Self Talk - The Power of Words
One of the most powerful forces affecting the quality of our lives is the words we use. What words are you using habitually, and what effect are they having on your life?
I was in Kansas City last weekend, and two experiences there caused me to think about the incredible power of words that we use habitually in our lives, and about the effect that those words have on our behavior and on the results that we create in our lives.
I played golf Saturday morning, and my brother-in-law and I played with two people we didn’t know. As we introduced ourselves, one guy (we’ll call him Steve) said, “I’m a novice golfer. I’m just out here for the practice.” As we played, Steve made several disparaging remarks about his level of golf skill. After hitting one good shot, he
stated, “Wow, that’s not like me at all.”
What effect might more positive language have on his golf score? Now, this was not Tiger Woods, and Steve will never play on the PGA Tour. And I’m not suggesting that how he describes his game will make him a scratch golfer. But, as Earl Nightingale says, “We become what we think about most of the time.” As long as Steve tells himself that he is a novice, he will be. And if he had been thinking “I hit my approach shots over the water, and onto the green” instead of “Whatever you do, don’t hit the ball in the water,” then his ball would have had a much better chance of clearing the water, and landing on the green.
The second experience occurred as I boarded the plane to go home. I walked past the first five rows of seats—the first class section. As I made my way back to the coach section, I wondered about those people up in first class. I thought about what they did to achieve the success in life that allowed them to sit in first class. I was implying that somehow these people were “first class,” and that every else was “second class.”
This thought lasted just a fraction of a second. Intellectually, I know that some people in first class earned their tickets with frequent flyer miles, and one or two may have been moved up to first class if the flight was full, and that a couple didn’t pay for their own tickets. But how many people are going through life thinking of themselves as second class? And how many people are limiting their potential to be anything greater than that, because of the way the talk and think about themselves?
The words that you use in your life are either empowering you, or disempowering you. This is subtle, and you may not even realize it. For example, when someone greets you in the morning, and asks how you’re doing, do you respond “Not bad,” or “I’m surviving,”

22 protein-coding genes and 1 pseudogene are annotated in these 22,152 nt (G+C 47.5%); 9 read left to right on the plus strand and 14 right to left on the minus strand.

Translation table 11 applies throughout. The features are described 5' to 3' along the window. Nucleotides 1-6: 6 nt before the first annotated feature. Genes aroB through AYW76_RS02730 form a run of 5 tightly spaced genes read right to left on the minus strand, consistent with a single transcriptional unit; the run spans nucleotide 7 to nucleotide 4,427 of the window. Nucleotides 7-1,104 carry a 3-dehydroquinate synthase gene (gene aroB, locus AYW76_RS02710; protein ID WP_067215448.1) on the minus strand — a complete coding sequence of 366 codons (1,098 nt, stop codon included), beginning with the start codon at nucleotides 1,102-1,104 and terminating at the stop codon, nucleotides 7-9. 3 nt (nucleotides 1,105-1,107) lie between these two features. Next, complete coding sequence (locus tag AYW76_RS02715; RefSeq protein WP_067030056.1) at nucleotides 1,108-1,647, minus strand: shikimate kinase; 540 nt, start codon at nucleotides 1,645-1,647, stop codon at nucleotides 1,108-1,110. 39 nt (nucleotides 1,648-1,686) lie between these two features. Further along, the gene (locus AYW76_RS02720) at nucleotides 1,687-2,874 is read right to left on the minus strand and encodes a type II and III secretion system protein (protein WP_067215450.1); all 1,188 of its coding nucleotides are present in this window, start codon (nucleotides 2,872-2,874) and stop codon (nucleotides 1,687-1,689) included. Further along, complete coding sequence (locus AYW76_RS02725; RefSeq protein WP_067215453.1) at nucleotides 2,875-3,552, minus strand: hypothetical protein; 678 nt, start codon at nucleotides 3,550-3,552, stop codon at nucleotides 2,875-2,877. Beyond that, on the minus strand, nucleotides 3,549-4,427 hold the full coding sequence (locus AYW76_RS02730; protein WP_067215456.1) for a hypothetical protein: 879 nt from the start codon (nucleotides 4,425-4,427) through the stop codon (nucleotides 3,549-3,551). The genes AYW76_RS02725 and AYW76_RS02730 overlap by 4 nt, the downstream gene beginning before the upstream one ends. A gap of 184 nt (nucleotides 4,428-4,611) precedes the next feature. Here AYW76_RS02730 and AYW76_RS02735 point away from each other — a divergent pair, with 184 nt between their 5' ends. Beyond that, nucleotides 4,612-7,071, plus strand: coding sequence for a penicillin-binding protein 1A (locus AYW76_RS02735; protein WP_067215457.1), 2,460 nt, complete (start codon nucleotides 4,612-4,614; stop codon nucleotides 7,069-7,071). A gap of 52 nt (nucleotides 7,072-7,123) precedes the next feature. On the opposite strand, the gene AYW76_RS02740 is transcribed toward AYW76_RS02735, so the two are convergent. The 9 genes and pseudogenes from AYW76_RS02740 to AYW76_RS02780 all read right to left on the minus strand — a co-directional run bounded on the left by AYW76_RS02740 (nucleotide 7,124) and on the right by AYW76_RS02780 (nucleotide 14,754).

or something to that effect? What if you replied, “I’m outstanding, and I’m getting better land better,” and you said it will conviction and belief?
This might seem silly to you, and you might dismiss it as having no impact whatsoever on the results you create in your life. But, please, trust me on this one. One of the first steps in creating greater success in your life is to alter the way you think about yourself, and the words that you use to describe yourself. Our natural tendency is to want those results to first be created, and then we’ll start talking and thinking differently. I request that you begin thinking and talking differently, as doing so will cause your desired results to begin to occur.
There’s a classic story often told about three bricklayers, and the attitudes they had toward their jobs. When asked, “What are you doing?” the first one responded, “Laying brick.” The second replied, “Making $17.50 an hour.” The third bricklayer said, “I’m building the world’s greatest cathedral!”
Although we don’t know for sure what happened to those bricklayers, I’m guessing that the third bricklayer did not remain a bricklayer. While the first two were simply performing their jobs, the vision of the third surely had a favorable effect on his future success. Each ofthem used words to describe their work, and these words became the
basis for what they thought about that work, and ultimately for what they thought about themselves.
How about you? Are you laying bricks, or building a great cathedral?What words are you using habitually, and what effect are they having on your life?
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